By Sally Friedman Special to the BCT
CHERRY HILL — For a few shining minutes, a frail 93-year-old woman with a cap of silver hair and a megawatt smile had a remarkable experience.
Former Secretary of State Madeleine Albright stopped by for a very personal chat with Hana Stranska, who had been sitting in a wheelchair in a private room at the Katz Jewish Community Center on Springdale Road. It was before Albright’s public appearance Thursday night before a capacity crowd of more than 750 people at a kickoff event for the center’s annual Festival of Arts, Books and Culture.
When the two came face to face, there were hugs, and without words, since Stranska has basically been robbed of speech from a stroke, the resident of Medford Leas basked in the moment.
“I am so happy to see you,” Albright said to the woman who had been her father’s devoted assistant years ago, in the period after World War II ended.
Stranska, whose Jewish family perished in the Holocaust, survived because she had fled to England.
There was no question that Stranska perfectly understood the words of Albright, who was gracious and warm to the woman whose name appears prominently in several places in her new book, “Prague Winter,” a chronicle of her family’s wartime experiences.
“It’s a great honor to meet you,” Albright told Stranska. “I remember how my father used to tell us about the lovely young woman who worked with him at the foreign ministry in Prague.”
That brought a smile to Stranska’s face.
Albright’s father, Josef Korbel, a well-known diplomat, had converted his family to Roman Catholicism after seeing the storm clouds gathering over Europe — and over Jews.
Albright never knew of her Jewish heritage or of the relatives she lost until decades later, as she was about to be sworn in as secretary of state.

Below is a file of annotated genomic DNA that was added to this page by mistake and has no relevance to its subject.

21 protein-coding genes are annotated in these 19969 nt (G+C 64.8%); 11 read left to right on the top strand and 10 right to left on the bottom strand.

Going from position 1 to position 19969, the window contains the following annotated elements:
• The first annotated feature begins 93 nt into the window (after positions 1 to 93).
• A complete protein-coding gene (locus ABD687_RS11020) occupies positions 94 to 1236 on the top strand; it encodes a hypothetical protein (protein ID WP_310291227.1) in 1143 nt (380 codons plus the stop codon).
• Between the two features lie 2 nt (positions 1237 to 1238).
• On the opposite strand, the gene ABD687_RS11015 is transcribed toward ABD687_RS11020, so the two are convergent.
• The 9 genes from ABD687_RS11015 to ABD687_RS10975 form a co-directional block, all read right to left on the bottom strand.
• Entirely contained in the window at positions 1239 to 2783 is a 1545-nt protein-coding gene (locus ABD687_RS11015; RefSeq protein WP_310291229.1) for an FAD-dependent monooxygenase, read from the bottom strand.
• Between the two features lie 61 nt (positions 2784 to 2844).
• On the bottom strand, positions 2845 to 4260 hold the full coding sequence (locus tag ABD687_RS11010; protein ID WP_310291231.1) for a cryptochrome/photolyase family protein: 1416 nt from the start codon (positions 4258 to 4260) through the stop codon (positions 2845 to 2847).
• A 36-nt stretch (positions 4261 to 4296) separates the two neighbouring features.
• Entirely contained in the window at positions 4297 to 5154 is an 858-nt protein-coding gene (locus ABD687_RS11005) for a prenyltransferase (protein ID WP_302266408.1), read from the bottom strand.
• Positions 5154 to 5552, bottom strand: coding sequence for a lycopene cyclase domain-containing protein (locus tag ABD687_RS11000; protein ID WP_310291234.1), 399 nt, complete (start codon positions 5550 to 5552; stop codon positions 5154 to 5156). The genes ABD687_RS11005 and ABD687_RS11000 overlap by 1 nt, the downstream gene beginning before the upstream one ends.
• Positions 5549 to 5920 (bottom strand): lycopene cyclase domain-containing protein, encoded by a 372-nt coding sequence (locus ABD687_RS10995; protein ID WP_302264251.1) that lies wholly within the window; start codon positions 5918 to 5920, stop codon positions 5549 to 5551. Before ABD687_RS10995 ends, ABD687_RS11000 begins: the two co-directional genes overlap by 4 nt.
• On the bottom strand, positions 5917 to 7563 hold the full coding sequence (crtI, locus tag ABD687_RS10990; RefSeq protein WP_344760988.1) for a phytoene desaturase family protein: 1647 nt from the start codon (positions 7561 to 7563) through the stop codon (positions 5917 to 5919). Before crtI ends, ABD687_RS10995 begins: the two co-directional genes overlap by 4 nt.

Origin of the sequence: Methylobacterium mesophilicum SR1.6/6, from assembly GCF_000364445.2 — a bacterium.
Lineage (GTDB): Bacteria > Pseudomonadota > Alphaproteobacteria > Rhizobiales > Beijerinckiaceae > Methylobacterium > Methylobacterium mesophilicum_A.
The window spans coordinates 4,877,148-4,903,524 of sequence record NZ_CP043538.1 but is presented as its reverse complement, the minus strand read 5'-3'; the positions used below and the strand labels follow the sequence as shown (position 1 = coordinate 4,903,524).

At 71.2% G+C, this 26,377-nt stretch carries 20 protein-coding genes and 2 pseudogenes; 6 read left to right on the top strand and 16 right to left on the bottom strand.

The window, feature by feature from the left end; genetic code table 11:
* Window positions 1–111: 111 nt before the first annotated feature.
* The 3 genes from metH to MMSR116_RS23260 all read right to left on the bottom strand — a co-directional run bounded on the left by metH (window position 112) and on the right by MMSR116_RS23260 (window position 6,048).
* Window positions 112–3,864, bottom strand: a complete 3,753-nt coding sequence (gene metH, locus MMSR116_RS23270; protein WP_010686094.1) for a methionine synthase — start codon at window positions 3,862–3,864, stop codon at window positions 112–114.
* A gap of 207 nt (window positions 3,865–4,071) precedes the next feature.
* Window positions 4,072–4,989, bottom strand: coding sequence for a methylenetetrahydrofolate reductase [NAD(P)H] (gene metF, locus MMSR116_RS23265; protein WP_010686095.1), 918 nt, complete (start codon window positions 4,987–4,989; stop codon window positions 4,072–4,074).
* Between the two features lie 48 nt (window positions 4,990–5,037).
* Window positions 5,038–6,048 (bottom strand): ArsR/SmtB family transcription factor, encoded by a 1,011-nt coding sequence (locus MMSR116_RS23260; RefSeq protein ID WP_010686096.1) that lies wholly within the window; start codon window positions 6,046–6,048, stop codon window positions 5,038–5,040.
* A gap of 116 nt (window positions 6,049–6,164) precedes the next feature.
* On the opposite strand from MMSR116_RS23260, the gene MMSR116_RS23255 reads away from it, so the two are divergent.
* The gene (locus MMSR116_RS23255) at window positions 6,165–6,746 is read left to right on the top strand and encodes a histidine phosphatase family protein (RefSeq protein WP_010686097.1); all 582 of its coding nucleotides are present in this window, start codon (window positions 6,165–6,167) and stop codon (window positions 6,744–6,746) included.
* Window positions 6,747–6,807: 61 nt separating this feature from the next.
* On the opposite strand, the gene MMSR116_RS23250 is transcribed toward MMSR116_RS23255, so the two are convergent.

The family ultimately moved from Czechoslovakia to England, then to the United States in 1948. Her father became a professor, and then dean of the University of Denver’s School of International Studies, where one of his students was former Secretary of State Condoleezza Rice.
“You are part of our history,” Albright told Stranska during their brief but warm talk. “My father said that there were those he didn’t trust when he returned to Prague, but he always trusted you.”
Trust became an issue in Stranska’s life, and it did for many Jews who were victims of the Holocaust. She is quoted in Albright’s book in an exchange in which she explained angrily to German military sympathizers that she could never trust again because of the atrocities they had perpetrated.
Sitting beside Stranska at Thursday’s private meeting was Kim Fendrick of Maple Shade, a child survivor of the Holocaust born in Poland whose family was among those hidden and sheltered by several Christian families. Fendrick, who is well-known in the local Holocaust community and has lectured widely, has become close to Stranska in recent years.
“I was so happy to observe how alert Hana was, far more than I’ve seen her recently, or could have anticipated,” said Fendrick, who held her friend’s hand and even got several words from her during the evening. “She so appreciated being present for such a significant part of her past.”
It was through Fendrick, who alerted the administration at Medford Leas to Stranska’s place in history, that the private meeting was arranged.
Afterward, Albright took the stage and participated in a spirited dialogue with Steve Highsmith of NBC 10/PHL 17.
She charmed the audience with personal anecdotes, including one about her granddaughter, who commented to Albright that “only girls are secretaries of state” (since the current list includes Albright, Rice and Hillary Clinton).
“Maybe if some boy works hard, he can get there,” her grandmother assured her.
Most of the far-ranging subjects were in a more serious vein and focused on national and international affairs, including the state of Congress and the explosive situation in Syria.
Albright also took time to publicly mention Stranska and her place in Albright’s family history. She read a passage about her from the book.
Before and after her presentation, Albright signed copies of “Prague Winter.”
Clutching their copies were sisters Donna and Jaimie Ackerman of Cherry Hill, who had waited patiently for their chance to meet the former secretary of state.
“It was definitely, absolutely worth it,” Jaimie Ackerman said. “She’s wonderful. I can’t believe I actually shook her hand. I won’t wash mine for a while.”